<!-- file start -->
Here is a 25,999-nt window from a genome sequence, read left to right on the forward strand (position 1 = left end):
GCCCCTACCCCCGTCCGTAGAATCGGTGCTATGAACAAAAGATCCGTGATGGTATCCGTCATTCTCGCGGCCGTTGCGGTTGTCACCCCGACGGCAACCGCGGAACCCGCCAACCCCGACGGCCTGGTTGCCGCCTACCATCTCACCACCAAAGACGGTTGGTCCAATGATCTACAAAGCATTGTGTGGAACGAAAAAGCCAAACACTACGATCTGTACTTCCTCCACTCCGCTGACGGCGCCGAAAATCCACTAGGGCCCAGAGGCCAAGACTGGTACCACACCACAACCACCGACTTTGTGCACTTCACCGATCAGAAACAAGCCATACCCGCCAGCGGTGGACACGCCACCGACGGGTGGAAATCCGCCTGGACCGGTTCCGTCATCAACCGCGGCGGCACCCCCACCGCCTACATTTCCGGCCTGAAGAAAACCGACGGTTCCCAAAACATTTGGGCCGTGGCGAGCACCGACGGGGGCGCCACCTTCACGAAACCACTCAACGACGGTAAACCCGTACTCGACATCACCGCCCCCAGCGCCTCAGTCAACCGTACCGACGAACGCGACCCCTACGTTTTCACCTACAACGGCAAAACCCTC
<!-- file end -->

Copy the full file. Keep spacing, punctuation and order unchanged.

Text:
Here is a 25,999-nt window from a genome sequence, read left to right on the forward strand (position 1 = left end):
GCCCCTACCCCCGTCCGTAGAATCGGTGCTATGAACAAAAGATCCGTGATGGTATCCGTCATTCTCGCGGCCGTTGCGGTTGTCACCCCGACGGCAACCGCGGAACCCGCCAACCCCGACGGCCTGGTTGCCGCCTACCATCTCACCACCAAAGACGGTTGGTCCAATGATCTACAAAGCATTGTGTGGAACGAAAAAGCCAAACACTACGATCTGTACTTCCTCCACTCCGCTGACGGCGCCGAAAATCCACTAGGGCCCAGAGGCCAAGACTGGTACCACACCACAACCACCGACTTTGTGCACTTCACCGATCAGAAACAAGCCATACCCGCCAGCGGTGGACACGCCACCGACGGGTGGAAATCCGCCTGGACCGGTTCCGTCATCAACCGCGGCGGCACCCCCACCGCCTACATTTCCGGCCTGAAGAAAACCGACGGTTCCCAAAACATTTGGGCCGTGGCGAGCACCGACGGGGGCGCCACCTTCACGAAACCACTCAACGACGGTAAACCCGTACTCGACATCACCGCCCCCAGCGCCTCAGTCAACCGTACCGACGAACGCGACCCCTACGTTTTCACCTACAACGGCAAAACCCTC